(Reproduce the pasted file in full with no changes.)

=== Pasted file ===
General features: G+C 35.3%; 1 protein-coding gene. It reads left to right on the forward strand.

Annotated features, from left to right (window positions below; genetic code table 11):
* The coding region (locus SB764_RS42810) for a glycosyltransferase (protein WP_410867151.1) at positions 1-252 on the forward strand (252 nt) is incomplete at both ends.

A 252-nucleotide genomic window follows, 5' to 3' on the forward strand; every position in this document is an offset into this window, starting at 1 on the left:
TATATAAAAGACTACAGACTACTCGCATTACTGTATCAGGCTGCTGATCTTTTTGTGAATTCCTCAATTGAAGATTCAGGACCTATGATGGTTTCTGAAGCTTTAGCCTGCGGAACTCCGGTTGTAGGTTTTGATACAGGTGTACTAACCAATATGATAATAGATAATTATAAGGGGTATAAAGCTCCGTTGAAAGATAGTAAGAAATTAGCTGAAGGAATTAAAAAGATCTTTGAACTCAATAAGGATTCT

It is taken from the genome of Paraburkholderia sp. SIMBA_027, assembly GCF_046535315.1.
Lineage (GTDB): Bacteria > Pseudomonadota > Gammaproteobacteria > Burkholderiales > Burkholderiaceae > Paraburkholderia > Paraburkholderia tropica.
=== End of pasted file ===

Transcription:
General features: G+C 35.3%; 1 protein-coding gene. It reads left to right on the forward strand.

Annotated features, from left to right (window positions below; genetic code table 11):
* The coding region (locus SB764_RS42810) for a glycosyltransferase (protein WP_410867151.1) at positions 1-252 on the forward strand (252 nt) is incomplete at both ends.

A 252-nucleotide genomic window follows, 5' to 3' on the forward strand; every position in this document is an offset into this window, starting at 1 on the left:
TATATAAAAGACTACAGACTACTCGCATTACTGTATCAGGCTGCTGATCTTTTTGTGAATTCCTCAATTGAAGATTCAGGACCTATGATGGTTTCTGAAGCTTTAGCCTGCGGAACTCCGGTTGTAGGTTTTGATACAGGTGTACTAACCAATATGATAATAGATAATTATAAGGGGTATAAAGCTCCGTTGAAAGATAGTAAGAAATTAGCTGAAGGAATTAAAAAGATCTTTGAACTCAATAAGGATTCT

It is taken from the genome of Paraburkholderia sp. SIMBA_027, assembly GCF_046535315.1.
Lineage (GTDB): Bacteria > Pseudomonadota > Gammaproteobacteria > Burkholderiales > Burkholderiaceae > Paraburkholderia > Paraburkholderia tropica.